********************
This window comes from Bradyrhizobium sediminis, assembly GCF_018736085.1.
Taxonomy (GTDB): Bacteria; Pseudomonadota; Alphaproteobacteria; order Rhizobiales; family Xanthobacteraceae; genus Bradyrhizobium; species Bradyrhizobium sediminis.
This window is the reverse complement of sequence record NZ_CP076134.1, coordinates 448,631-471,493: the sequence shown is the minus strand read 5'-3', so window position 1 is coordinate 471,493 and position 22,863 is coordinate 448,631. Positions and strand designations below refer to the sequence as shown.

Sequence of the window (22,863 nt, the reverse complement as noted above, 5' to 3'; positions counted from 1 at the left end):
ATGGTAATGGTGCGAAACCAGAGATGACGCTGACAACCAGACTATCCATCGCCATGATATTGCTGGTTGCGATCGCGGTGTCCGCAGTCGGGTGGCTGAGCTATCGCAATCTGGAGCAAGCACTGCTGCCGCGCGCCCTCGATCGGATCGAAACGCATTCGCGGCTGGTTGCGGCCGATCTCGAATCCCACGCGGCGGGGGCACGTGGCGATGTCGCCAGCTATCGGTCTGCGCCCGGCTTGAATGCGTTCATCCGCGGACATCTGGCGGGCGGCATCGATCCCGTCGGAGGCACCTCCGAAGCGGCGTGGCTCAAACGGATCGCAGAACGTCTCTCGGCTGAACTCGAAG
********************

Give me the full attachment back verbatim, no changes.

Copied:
This window comes from Bradyrhizobium sediminis, assembly GCF_018736085.1.
Taxonomy (GTDB): Bacteria; Pseudomonadota; Alphaproteobacteria; order Rhizobiales; family Xanthobacteraceae; genus Bradyrhizobium; species Bradyrhizobium sediminis.
This window is the reverse complement of sequence record NZ_CP076134.1, coordinates 448,631-471,493: the sequence shown is the minus strand read 5'-3', so window position 1 is coordinate 471,493 and position 22,863 is coordinate 448,631. Positions and strand designations below refer to the sequence as shown.

Sequence of the window (22,863 nt, the reverse complement as noted above, 5' to 3'; positions counted from 1 at the left end):
ATGGTAATGGTGCGAAACCAGAGATGACGCTGACAACCAGACTATCCATCGCCATGATATTGCTGGTTGCGATCGCGGTGTCCGCAGTCGGGTGGCTGAGCTATCGCAATCTGGAGCAAGCACTGCTGCCGCGCGCCCTCGATCGGATCGAAACGCATTCGCGGCTGGTTGCGGCCGATCTCGAATCCCACGCGGCGGGGGCACGTGGCGATGTCGCCAGCTATCGGTCTGCGCCCGGCTTGAATGCGTTCATCCGCGGACATCTGGCGGGCGGCATCGATCCCGTCGGAGGCACCTCCGAAGCGGCGTGGCTCAAACGGATCGCAGAACGTCTCTCGGCTGAACTCGAAG